Are you really that racist?
IT was said you couldn't beat the test designed to detect if you were secretly racist, no matter how hard you tried.
Now it turns out the Implicit Association Test which unveiled subjects' unconscious prejudices has failed a few tests of its own.
The test has been used for years to determine. among other things, if you're racist or not.
And tackling the "implicit bias" it reveals has been the subject of myriad HR policies and training courses in private companies, schools and police forces worldwide.
But according to an article in Quartz, the test the world has relied on to identify "implicit bias" and fight racism may be flawed.
"This acclaimed and hugely influential test, though, has repeatedly fallen short of basic scientific standards," Olivia Goldhill writes.
The implicit association test (IAT), created by researchers at America's Harvard University, measures whether the brain associates good things more with one sort of person than another. It is supposed to reveal whether we subconsciously harbour beliefs about certain types of people.
It relies on measuring your reaction times, pairing concepts, like white and good, or black and good, and asking you to sort them together.
If it takes you less time to sort white with good than it does for you to sort black with good, it is supposed to reveal an implicit association of goodness with white faces.
"There's little doubt we all have some form of unconscious prejudice," Goldhill writes.
"Nearly all our thoughts and actions are influenced, at least in part, by unconscious impulses. "There's no reason prejudice should be any different.
"But we don't yet know how to accurately measure unconscious prejudice. We certainly don't know how to reduce implicit bias, and we don't know how to influence unconscious views to decrease racism or sexism."
There are now more than 12 versions of the IAT tests, and Goldhill says the science behind IAT tests is "shaky".
She said in recent years, a series of studies "have led to significant concerns about the IAT's reliability and validity. These findings, raising basic scientific questions about what the test actually does, can explain why trainings based on the IAT have failed to change discriminatory behaviour".
She's not alone. There are more than a few academics who think the tests are questionable..
Last year two researchers from Scandinavia argued there is "little evidence that the IAT can meaningfully predict discrimination, and we thus strongly caution against any practical applications of the IAT that rest on this assumption."
Edouard Machery, professor at the Center for Philosophy of Science at the University of Pittsburgh told Quartz the test doesn't have a strong "test-retest reliability" score, which recognises if a user can retake it and get a roughly similar result.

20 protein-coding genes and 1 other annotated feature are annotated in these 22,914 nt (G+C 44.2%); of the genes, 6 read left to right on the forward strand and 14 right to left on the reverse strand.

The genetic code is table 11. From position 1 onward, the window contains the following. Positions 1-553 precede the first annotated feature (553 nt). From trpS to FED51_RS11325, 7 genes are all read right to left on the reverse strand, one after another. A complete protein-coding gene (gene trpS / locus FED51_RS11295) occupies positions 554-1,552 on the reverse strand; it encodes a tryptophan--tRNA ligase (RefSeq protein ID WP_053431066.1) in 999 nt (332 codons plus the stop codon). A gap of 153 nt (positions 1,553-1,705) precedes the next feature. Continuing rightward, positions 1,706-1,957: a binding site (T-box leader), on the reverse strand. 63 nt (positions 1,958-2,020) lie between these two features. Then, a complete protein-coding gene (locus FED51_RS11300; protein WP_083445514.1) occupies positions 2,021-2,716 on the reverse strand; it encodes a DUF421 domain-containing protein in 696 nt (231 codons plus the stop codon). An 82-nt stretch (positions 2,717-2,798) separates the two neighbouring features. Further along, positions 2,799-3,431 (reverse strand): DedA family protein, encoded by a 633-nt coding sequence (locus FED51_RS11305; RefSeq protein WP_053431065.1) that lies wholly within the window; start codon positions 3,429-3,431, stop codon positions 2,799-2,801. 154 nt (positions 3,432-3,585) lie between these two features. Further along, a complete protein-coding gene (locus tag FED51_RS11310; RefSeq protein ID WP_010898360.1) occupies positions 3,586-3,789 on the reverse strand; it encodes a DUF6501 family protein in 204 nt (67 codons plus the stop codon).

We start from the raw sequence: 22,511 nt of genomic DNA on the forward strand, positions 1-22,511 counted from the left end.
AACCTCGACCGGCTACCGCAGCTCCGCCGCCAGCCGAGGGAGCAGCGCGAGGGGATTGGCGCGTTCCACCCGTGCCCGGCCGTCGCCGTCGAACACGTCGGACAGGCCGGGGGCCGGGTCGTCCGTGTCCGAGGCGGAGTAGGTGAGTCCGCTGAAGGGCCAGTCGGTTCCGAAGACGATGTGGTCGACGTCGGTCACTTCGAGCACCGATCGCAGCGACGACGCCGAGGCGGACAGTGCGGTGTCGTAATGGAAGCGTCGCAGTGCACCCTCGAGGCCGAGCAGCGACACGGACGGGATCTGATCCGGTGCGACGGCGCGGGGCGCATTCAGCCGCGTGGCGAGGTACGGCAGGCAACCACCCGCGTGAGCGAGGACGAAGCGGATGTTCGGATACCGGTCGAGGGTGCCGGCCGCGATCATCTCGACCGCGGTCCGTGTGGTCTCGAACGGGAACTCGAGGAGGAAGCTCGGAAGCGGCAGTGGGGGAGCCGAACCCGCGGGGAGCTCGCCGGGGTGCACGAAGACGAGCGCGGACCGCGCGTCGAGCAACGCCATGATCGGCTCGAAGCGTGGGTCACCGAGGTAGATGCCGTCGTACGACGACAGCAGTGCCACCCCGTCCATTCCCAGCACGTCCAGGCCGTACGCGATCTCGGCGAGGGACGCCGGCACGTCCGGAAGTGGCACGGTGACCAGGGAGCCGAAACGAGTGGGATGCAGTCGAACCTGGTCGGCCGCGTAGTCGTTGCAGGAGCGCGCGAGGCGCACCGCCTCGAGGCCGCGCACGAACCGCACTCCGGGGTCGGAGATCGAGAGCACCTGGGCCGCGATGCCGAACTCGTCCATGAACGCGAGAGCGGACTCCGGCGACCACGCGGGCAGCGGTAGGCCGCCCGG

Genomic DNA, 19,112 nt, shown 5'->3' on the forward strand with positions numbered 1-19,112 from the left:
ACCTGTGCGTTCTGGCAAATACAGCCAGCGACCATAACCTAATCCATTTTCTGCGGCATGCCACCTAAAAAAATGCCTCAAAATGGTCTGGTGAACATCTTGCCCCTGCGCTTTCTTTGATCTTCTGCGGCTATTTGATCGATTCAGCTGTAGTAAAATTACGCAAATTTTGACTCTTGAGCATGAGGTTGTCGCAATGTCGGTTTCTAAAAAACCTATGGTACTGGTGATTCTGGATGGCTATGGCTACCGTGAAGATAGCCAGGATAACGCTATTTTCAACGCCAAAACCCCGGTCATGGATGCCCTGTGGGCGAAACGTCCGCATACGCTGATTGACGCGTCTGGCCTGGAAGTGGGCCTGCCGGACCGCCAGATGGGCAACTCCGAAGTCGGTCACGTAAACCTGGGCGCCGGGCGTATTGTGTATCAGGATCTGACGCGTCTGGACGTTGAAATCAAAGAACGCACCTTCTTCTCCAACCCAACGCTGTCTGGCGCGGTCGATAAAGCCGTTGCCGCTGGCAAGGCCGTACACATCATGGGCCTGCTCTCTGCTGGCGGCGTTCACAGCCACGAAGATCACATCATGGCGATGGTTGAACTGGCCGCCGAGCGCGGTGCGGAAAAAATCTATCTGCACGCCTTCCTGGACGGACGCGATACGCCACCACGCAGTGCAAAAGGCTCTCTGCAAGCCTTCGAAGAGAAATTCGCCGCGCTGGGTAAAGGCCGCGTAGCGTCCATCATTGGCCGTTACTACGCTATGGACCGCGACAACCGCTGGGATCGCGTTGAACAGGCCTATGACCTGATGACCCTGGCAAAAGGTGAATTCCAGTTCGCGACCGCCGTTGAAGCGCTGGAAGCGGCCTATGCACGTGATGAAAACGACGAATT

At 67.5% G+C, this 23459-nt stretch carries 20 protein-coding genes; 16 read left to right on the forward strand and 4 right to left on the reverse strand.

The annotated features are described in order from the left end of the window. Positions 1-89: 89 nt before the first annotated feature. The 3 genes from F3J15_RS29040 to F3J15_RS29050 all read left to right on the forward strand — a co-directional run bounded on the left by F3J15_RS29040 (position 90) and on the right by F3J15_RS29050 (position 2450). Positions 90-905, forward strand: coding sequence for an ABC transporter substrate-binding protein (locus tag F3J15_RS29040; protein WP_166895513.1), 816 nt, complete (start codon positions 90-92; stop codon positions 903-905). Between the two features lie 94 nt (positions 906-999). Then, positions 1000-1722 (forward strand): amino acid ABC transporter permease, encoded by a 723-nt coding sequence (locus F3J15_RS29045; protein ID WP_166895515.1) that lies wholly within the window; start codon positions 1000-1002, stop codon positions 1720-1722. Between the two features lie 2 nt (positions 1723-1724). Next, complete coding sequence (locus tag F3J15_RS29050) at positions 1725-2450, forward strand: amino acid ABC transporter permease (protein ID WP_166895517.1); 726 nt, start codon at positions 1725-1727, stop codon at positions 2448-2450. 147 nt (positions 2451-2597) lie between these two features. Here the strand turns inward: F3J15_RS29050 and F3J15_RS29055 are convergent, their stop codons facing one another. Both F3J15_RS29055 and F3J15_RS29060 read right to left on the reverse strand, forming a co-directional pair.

Perfect reliability, a 1, is defined as when a group of people repeatedly take the same test and their scores are always ranked in the exact same order.
"Current studies have found the race IAT to have a test-retest reliability score of 0.44, while the IAT overall is around 0.5 ... even the high end of that range is considered 'unacceptable' in psychology," Machery said.
"WILDLY DIFFERENT SCORES"
"It means users get wildly different scores whenever they retake the test.
"For other aspects of psychology if you have a test that's not replicated at 0.7, 0.8, you just don't use it."
The article also challenges the validity of the test - a measure of how effective it is at gauging what it aims to test.
"Validity is firmly established by showing that test results can predict related behaviours, and the creators of the IAT have long insisted their test can predict discriminatory behaviour," Goldhill writes.
"This point is absolutely crucial: after all, if a test claiming to expose unconscious prejudice does not correlate with evidence of prejudice, there's little reason to take it seriously."
She said four separate analyses between 2009 and 2015 hand show the IAT to be "a weak predictor of behaviour".
Machery argues that if the IAT cannot meaningfully predict behaviour, the results of the test are largely irrelevant.
He compared someone with a low anti-black IAT score but who behaves in a prejudiced way to someone who says they are brave, but behaves in a consistently cowardly way.
"You would not say that he's explicitly courageous and implicitly a coward," he says. "You would say he's a coward."
Calvin Lai, director of research at Harvard's Project Implicit and professor of psychological and brain sciences at Washington University-Saint Louis, told Quartz it's difficult to prove a test predicts behaviour, and future larger studies could well find stronger evidence to bolster the IAT.
He said one benefit of IAT was it helped people realise that while they may tell themselves they are not racist, they're not necessarily "bastions of equality"
"I think demonstrations like the IAT show that no, it's not just everyone else. It's you as well," he said.